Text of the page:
It’s hard to believe but we are getting ready to close the book on 2015. So today is the last blog installment for 2015 TeachingAuthors, but we will be back after a short break. We will ring in the new year as we begin blogging again on January 4. So stay tuned. By then, we will all be back at work. And some of us (ahem, me) should also be back at the gym…
It seems fitting to end our blogging year with a series on great books. It may not come as a surprise that my favorite books are nonfiction. But this year I’ve read lots of nonfiction picture books. I’ve found many that I’ve admired. The three I want to mention today are not new books. But they are books that I’ve read over and over and admire the craft of good writing every time.
The first one I want to share is Thank You, Sarah: The Woman who Saved Thanksgiving by Laurie Halse Anderson. It is the story of Sarah Hale (author of Mary Had a Little Lamb) and her 38 year campaign to get Thanksgiving declared a national holiday on one specific date. Finally Abraham Lincoln did so. The story of Sarah Hale is a great example of what one woman of grit and determination can do. That powerful story combined with Anderson’s brilliant storytelling ability makes this book informative, funny, and charming. Matt Faulkner’s illustrations fit the cheeky attitude of the text.
Next is Bad News for Outlaws: The Remarkable Life of Bass Reeves, Deputy U.S. Marshal by Vaunda Micheaux Nelson. This true story tells of the amazing feats accomplished by Bass Reeves, a man born into slavery who became a deputy U.S. marshal in Indian Territory. Over three decades Reeves arrested more than 3000 outlaws. His little known story is one of a true hero of the Old West. This powerful story combined with Nelson’s choice of voice and storytelling style makes this book really special. From the first word to the last word the reader is drawn into the world of heroes and outlaws in the lawless Indian Territory. R. Gregory Christie’s illustrations add to the feel of the time and place.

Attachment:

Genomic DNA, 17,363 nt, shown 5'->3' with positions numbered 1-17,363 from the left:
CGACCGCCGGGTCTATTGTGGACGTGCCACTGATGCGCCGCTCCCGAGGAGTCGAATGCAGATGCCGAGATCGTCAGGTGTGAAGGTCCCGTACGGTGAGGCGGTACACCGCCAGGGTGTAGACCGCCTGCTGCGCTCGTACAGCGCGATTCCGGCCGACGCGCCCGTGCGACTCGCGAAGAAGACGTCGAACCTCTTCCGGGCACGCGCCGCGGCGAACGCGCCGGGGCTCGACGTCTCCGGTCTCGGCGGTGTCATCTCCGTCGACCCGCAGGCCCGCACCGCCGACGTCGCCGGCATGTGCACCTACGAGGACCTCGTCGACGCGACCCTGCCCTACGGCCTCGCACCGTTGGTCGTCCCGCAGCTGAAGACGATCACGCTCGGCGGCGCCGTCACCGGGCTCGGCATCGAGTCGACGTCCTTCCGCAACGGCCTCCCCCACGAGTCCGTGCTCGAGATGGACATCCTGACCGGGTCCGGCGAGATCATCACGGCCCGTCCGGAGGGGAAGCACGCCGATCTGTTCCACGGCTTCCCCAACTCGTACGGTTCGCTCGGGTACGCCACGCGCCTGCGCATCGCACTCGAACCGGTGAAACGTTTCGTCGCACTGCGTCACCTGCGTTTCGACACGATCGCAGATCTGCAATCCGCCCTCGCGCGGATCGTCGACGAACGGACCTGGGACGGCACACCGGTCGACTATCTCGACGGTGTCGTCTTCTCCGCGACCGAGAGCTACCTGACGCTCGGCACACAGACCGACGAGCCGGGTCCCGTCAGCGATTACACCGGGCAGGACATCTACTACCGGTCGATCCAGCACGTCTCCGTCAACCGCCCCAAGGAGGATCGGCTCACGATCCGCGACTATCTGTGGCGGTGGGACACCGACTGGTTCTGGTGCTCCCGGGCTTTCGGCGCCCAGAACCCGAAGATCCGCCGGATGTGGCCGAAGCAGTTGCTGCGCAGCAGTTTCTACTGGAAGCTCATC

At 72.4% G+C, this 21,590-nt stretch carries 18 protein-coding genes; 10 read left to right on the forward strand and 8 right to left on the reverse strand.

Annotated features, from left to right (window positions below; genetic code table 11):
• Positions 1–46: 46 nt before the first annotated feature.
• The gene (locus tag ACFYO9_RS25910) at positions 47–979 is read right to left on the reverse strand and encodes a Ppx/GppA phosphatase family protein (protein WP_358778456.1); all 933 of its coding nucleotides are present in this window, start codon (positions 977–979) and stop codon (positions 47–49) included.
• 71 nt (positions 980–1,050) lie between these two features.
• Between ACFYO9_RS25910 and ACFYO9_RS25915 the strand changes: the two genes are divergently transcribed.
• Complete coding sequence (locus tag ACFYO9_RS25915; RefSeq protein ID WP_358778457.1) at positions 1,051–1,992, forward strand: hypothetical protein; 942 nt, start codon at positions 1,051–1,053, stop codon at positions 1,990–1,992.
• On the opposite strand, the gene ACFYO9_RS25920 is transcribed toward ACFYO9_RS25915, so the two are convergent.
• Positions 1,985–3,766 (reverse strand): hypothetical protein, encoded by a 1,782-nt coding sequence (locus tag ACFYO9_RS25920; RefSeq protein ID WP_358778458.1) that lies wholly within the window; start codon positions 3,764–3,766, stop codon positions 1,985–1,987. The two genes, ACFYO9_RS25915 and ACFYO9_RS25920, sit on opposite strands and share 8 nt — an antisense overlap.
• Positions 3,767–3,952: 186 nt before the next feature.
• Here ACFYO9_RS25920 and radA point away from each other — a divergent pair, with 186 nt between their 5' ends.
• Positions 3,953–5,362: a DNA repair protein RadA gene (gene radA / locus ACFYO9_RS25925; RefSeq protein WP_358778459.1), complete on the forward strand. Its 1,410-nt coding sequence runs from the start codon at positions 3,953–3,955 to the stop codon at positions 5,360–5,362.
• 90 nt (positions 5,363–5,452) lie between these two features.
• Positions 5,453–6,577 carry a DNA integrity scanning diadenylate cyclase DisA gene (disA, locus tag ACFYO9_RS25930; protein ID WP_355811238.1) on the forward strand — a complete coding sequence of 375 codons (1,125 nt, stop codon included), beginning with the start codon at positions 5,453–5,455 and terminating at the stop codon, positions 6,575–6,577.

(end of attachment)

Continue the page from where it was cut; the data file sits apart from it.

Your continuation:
Another of my favorites is Wisdom, The Midway Albatross: Surviving the Japanese Tsunami and other Disasters for over 60 Years by Darcy Pattison. This is a biography of completely different kind, not of a person but of one single albatross-named Wisdom-who just happens to be the oldest bird in the world. This story includes how scientists tracked Wisdom who against all odds-even survived the Japanese tsunami. Pattison’s storytelling ability gives readers a powerful glimpse into the world of blue sky and rolling sea as one amazing bird (still) continues to survive and hatch her babies. Kitty Harvill’s beautiful illustrations are a perfect compliment to the time and space of Wisdom’s world.
Oh, how I love a great true story!
On a different note, teachers may be interested to check out a National Handwriting Contest for students in K-8th grade. It seems like a great way to encourage students in this area. For more information about the details and how your students can participate: National Handwriting Contest
Carla Killough McClafferty